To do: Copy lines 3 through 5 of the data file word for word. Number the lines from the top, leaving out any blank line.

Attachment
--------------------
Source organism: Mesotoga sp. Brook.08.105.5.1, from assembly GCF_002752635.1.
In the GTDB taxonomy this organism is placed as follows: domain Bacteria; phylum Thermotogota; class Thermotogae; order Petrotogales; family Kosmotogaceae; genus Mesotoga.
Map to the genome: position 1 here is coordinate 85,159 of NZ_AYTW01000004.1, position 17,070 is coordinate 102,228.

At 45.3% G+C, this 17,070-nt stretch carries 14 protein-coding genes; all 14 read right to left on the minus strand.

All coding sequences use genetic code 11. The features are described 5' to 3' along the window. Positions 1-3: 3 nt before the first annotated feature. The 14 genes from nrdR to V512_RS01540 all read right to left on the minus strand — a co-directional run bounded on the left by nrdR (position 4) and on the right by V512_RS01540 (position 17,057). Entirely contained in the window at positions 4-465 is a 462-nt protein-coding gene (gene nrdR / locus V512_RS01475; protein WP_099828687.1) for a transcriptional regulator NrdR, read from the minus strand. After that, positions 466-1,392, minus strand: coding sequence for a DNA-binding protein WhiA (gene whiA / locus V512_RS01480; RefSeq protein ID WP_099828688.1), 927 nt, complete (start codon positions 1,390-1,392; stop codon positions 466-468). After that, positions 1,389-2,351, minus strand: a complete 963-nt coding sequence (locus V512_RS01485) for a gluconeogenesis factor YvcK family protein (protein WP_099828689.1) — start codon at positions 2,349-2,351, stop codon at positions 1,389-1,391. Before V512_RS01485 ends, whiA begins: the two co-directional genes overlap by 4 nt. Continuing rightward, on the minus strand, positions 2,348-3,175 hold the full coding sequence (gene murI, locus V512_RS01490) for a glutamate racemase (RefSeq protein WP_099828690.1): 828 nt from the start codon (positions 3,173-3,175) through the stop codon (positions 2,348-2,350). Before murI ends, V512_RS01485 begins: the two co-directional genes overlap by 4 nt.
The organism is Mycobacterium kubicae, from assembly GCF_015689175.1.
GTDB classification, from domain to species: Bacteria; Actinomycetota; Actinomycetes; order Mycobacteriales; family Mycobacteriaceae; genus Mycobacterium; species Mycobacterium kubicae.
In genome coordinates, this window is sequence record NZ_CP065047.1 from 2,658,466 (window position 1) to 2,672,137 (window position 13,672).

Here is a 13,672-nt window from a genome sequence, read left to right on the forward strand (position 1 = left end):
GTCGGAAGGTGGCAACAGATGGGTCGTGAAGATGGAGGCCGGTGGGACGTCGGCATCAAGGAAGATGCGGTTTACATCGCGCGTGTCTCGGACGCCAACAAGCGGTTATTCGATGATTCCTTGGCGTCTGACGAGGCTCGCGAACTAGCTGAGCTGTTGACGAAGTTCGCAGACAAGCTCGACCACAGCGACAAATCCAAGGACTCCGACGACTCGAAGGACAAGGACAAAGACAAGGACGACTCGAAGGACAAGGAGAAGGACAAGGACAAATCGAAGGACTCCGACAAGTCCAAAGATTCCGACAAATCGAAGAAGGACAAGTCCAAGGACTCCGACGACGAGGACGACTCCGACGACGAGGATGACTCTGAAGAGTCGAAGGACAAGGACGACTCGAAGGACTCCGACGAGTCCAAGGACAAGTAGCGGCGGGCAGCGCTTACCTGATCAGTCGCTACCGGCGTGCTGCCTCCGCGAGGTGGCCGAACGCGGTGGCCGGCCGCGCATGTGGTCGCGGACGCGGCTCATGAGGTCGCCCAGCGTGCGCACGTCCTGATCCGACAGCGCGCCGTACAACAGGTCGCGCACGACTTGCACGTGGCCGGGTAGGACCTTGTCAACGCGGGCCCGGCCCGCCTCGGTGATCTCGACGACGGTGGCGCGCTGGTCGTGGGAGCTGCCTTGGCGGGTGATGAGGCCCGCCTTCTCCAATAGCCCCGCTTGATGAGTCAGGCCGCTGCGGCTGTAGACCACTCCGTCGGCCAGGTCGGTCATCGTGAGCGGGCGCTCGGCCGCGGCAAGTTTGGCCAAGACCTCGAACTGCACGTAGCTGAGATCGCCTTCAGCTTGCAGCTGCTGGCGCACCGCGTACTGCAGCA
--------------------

Map to the genome: position 1 here is coordinate 85,159 of NZ_AYTW01000004.1, position 17,070 is coordinate 102,228.

At 45.3% G+C, this 17,070-nt stretch carries 14 protein-coding genes; all 14 read right to left on the minus strand.

All coding sequences use genetic code 11. The features are described 5' to 3' along the window. Positions 1-3: 3 nt before the first annotated feature. The 14 genes from nrdR to V512_RS01540 all read right to left on the minus strand — a co-directional run bounded on the left by nrdR (position 4) and on the right by V512_RS01540 (position 17,057). Entirely contained in the window at positions 4-465 is a 462-nt protein-coding gene (gene nrdR / locus V512_RS01475; protein WP_099828687.1) for a transcriptional regulator NrdR, read from the minus strand. After that, positions 466-1,392, minus strand: coding sequence for a DNA-binding protein WhiA (gene whiA / locus V512_RS01480; RefSeq protein ID WP_099828688.1), 927 nt, complete (start codon positions 1,390-1,392; stop codon positions 466-468). After that, positions 1,389-2,351, minus strand: a complete 963-nt coding sequence (locus V512_RS01485) for a gluconeogenesis factor YvcK family protein (protein WP_099828689.1) — start codon at positions 2,349-2,351, stop codon at positions 1,389-1,391. Before V512_RS01485 ends, whiA begins: the two co-directional genes overlap by 4 nt. Continuing rightward, on the minus strand, positions 2,348-3,175 hold the full coding sequence (gene murI, locus V512_RS01490) for a glutamate racemase (RefSeq protein WP_099828690.1): 828 nt from the start codon (positions 3,173-3,175) through the stop codon (positions 2,348-2,350). Before murI ends, V512_RS01485 begins: the two co-directional genes overlap by 4 nt.